Even that darker scenes and the Mazer/Ender fight scene can still happen but be softened from a cinematic perspective. Example, you see Mazer swing, you see Ender fall, but you don't actually see Mazer's knuckle crunching into Ender's face.

I see all these as easily solvable.

Still, I can't imagine the movie with anything less than PG-13. It is a dark movie.

Steve/BlueWizard

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El JT de Spang
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And a liberal application of the 'search' button will tell you how OSC sees them.
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Libbie
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quote:
Originally posted by BlueWizard:
Especially after seeing the disaster of a movie version of 'Eragon', I'm inclind to say, and have many times before, that is is better NOT to make the movie than to make a bad movie.


It's not like "Eragon" was working with good source material.
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Icarus
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Thanks for the apparent Harry Potter spoilers. Shoulda known better than to read a thread on this side of the river.

I may be mistaken, but doesn't Publisher's Weekly *only* publish positive reviews? Aren't they basically about creating blurbs for book covers?

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TomDavidson
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quote:
As I said, 'Eragon' is not without it's flaws, but neither is the 'Ender' or 'Shadow' series, and neither is 'Harry Potter'.
"This cigarette holder I made out of clay is not without its flaws, but neither is Michelangelo's David."
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Itsame
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Hmm, I was going to say that it is ridiculous to say that Ender's Game or Harry Potter is the modern literary equivalent of David... but what else can we say is? A dry thesis paper? These books connect with you. There isn't an author who I can compare to Salinger, Vonnegut, or the like who is alive today.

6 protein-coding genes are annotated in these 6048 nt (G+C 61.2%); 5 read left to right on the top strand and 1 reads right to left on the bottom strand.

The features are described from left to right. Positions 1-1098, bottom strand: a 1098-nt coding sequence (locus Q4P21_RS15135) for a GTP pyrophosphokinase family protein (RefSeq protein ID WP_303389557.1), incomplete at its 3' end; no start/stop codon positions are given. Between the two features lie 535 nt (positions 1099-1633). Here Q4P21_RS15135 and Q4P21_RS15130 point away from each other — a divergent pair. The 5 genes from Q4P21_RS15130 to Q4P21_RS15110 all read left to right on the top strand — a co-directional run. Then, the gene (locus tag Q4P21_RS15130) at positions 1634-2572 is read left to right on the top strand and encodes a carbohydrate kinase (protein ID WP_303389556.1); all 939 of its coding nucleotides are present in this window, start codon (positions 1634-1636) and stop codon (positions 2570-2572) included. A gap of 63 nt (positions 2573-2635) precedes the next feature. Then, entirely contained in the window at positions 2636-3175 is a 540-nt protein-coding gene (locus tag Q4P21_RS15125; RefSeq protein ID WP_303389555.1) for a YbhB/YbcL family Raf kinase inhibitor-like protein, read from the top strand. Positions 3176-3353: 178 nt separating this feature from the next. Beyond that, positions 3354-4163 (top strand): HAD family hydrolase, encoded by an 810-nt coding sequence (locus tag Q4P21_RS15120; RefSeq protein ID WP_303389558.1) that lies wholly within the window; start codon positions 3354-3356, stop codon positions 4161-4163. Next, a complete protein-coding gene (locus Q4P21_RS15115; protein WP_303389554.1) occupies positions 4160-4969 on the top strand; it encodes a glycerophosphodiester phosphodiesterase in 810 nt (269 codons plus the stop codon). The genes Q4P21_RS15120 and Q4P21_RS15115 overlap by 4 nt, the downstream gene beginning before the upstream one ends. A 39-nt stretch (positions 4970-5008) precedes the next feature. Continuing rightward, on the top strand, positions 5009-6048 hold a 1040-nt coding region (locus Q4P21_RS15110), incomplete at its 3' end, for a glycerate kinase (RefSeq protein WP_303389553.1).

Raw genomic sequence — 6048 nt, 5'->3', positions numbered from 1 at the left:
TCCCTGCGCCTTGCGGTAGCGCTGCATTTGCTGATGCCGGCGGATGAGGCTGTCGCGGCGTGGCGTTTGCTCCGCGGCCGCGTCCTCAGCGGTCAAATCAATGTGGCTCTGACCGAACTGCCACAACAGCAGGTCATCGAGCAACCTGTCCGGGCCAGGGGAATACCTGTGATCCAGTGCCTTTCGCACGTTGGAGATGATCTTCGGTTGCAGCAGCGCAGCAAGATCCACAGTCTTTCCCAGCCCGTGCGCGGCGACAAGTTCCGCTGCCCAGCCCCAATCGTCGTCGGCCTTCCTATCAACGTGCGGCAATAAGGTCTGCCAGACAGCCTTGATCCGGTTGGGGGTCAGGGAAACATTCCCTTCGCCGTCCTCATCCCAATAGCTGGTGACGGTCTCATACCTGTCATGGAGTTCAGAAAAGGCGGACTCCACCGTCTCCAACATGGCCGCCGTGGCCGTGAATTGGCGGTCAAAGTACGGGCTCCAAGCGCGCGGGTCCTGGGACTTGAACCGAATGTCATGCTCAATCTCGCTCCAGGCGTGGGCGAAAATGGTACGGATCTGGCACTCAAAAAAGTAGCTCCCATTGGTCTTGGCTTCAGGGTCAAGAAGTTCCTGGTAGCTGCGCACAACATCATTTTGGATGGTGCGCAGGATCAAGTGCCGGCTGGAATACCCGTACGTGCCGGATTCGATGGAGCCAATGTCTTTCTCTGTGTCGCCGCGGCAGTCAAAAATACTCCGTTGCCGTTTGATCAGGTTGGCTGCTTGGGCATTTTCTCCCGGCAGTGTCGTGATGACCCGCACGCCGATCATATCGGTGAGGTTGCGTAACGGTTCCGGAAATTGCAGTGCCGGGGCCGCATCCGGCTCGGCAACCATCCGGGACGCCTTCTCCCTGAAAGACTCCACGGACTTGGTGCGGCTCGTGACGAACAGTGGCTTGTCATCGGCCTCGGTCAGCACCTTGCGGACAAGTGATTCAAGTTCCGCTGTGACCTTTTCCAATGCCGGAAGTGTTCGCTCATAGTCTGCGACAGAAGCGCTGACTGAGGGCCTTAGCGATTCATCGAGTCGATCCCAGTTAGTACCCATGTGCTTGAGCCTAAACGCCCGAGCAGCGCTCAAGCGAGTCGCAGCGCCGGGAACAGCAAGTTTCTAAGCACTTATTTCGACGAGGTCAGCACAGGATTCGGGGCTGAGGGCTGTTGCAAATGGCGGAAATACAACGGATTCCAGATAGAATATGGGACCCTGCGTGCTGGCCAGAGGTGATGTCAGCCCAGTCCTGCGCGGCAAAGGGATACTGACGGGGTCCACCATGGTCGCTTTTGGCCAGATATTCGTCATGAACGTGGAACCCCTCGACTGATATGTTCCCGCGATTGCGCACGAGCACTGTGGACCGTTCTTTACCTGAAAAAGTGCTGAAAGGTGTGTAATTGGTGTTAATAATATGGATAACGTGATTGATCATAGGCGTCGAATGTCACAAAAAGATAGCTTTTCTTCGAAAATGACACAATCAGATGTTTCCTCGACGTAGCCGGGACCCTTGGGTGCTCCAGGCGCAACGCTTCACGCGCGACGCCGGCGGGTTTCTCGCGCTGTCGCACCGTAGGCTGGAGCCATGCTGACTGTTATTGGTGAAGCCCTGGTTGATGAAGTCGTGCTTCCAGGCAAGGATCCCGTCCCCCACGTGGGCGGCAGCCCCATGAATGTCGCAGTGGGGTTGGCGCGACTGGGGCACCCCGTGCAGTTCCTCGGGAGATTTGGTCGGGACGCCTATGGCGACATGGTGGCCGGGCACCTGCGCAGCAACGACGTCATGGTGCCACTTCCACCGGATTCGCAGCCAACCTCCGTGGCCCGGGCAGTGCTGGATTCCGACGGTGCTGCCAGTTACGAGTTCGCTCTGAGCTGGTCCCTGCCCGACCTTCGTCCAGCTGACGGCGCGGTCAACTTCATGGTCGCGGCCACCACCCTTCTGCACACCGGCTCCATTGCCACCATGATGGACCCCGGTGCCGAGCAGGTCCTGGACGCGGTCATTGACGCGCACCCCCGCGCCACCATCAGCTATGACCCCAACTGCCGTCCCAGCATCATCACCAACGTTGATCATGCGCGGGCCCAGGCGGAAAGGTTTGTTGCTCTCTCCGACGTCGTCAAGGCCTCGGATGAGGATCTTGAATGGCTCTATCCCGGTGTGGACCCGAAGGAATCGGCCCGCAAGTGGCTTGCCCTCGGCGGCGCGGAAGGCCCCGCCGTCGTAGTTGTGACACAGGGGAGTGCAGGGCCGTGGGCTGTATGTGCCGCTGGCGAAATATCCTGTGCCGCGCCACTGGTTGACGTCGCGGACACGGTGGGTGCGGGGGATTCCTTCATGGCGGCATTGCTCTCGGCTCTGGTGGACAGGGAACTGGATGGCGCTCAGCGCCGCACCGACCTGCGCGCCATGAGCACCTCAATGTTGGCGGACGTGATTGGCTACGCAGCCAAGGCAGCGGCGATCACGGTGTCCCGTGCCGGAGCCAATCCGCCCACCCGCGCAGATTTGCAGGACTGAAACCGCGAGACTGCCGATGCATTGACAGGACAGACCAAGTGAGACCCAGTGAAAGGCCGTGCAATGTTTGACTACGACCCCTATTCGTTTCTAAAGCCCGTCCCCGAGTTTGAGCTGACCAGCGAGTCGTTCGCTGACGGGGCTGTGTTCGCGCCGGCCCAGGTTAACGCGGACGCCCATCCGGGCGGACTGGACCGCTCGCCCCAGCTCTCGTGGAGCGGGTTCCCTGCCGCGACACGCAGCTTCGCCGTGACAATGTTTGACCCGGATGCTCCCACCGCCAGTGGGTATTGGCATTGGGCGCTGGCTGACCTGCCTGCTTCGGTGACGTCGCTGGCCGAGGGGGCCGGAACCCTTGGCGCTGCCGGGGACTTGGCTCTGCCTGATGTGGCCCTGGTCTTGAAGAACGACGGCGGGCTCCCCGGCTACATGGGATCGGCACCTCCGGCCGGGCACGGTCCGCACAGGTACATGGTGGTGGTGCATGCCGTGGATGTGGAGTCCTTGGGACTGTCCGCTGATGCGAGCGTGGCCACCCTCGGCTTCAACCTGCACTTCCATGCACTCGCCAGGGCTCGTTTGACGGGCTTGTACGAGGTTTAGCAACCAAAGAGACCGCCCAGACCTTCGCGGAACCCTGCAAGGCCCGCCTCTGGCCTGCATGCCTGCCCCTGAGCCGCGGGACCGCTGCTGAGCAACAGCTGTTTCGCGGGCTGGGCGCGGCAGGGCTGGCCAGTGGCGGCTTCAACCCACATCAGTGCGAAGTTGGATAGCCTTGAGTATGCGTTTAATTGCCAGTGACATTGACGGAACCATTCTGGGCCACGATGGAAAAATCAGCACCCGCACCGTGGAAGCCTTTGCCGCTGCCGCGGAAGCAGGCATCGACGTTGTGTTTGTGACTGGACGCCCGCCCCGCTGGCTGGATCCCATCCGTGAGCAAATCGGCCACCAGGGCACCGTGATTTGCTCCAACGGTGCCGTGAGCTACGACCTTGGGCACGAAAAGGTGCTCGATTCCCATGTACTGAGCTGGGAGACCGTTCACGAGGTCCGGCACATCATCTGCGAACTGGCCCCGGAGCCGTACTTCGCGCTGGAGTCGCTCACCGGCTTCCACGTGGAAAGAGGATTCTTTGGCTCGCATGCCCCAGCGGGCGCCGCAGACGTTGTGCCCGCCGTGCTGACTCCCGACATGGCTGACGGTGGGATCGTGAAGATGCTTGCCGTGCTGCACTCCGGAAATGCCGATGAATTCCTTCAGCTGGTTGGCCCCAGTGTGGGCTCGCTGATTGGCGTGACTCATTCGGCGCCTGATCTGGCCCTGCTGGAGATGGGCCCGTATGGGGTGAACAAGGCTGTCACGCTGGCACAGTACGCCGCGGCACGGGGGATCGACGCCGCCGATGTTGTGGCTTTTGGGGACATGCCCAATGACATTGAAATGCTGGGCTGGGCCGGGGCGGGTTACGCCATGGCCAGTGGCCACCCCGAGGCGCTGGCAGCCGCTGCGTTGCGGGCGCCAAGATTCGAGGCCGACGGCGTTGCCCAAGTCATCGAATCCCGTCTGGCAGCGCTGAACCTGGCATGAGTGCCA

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TheTick
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*totally off topic*

Jon, any relation to Jochen?

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Itsame
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Not that I know of; did the DNA tests come in positive?
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pooka
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I'm really tired of this thread title. Would you mind changing it?
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TheTick
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lol, no, there's a player for the Buffalo Sabres named Jochen Hecht, and I have no idea how common Hecht is for a name (he's German). Just would've been an odd connection.
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Itsame
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There is also a chess grandmaster whose name is Hans-Joachim Hecht, and that is of considerably more importance to me than Jochen.
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GaalDornick
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"and that is of considerably more importance to me than Jochen."

Does that mean that you're related to Hans?

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pooka
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I've asked for this thread to be either locked or the title edited, just so if it happens, it isn't the mod being heavy handed. It's me being uptight.